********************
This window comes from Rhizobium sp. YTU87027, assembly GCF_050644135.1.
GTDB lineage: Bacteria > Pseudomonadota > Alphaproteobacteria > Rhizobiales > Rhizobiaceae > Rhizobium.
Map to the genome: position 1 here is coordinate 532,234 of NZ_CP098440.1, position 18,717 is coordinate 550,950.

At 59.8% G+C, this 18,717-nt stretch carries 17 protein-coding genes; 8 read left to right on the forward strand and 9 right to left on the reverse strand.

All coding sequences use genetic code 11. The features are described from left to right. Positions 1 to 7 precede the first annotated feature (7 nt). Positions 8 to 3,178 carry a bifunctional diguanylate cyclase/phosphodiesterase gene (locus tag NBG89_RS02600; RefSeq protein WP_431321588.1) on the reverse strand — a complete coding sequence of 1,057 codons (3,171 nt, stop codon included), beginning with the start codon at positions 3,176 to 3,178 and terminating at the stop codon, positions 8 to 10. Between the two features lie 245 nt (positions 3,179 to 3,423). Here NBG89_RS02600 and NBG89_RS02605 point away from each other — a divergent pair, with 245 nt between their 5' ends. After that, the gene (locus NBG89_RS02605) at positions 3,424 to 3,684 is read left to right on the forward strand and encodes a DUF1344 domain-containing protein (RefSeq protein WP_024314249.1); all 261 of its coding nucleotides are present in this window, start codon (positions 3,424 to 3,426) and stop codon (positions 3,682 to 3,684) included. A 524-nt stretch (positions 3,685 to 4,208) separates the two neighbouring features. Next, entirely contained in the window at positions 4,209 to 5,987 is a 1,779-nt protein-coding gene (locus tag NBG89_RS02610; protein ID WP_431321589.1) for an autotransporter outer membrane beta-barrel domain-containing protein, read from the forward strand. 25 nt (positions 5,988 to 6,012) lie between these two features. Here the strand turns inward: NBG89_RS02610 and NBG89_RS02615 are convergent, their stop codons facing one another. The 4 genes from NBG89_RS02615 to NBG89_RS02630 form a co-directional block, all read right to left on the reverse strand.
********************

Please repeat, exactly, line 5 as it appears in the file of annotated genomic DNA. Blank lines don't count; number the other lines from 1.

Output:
All coding sequences use genetic code 11. The features are described from left to right. Positions 1 to 7 precede the first annotated feature (7 nt). Positions 8 to 3,178 carry a bifunctional diguanylate cyclase/phosphodiesterase gene (locus tag NBG89_RS02600; RefSeq protein WP_431321588.1) on the reverse strand — a complete coding sequence of 1,057 codons (3,171 nt, stop codon included), beginning with the start codon at positions 3,176 to 3,178 and terminating at the stop codon, positions 8 to 10. Between the two features lie 245 nt (positions 3,179 to 3,423). Here NBG89_RS02600 and NBG89_RS02605 point away from each other — a divergent pair, with 245 nt between their 5' ends. After that, the gene (locus NBG89_RS02605) at positions 3,424 to 3,684 is read left to right on the forward strand and encodes a DUF1344 domain-containing protein (RefSeq protein WP_024314249.1); all 261 of its coding nucleotides are present in this window, start codon (positions 3,424 to 3,426) and stop codon (positions 3,682 to 3,684) included. A 524-nt stretch (positions 3,685 to 4,208) separates the two neighbouring features. Next, entirely contained in the window at positions 4,209 to 5,987 is a 1,779-nt protein-coding gene (locus tag NBG89_RS02610; protein ID WP_431321589.1) for an autotransporter outer membrane beta-barrel domain-containing protein, read from the forward strand. 25 nt (positions 5,988 to 6,012) lie between these two features. Here the strand turns inward: NBG89_RS02610 and NBG89_RS02615 are convergent, their stop codons facing one another. The 4 genes from NBG89_RS02615 to NBG89_RS02630 form a co-directional block, all read right to left on the reverse strand.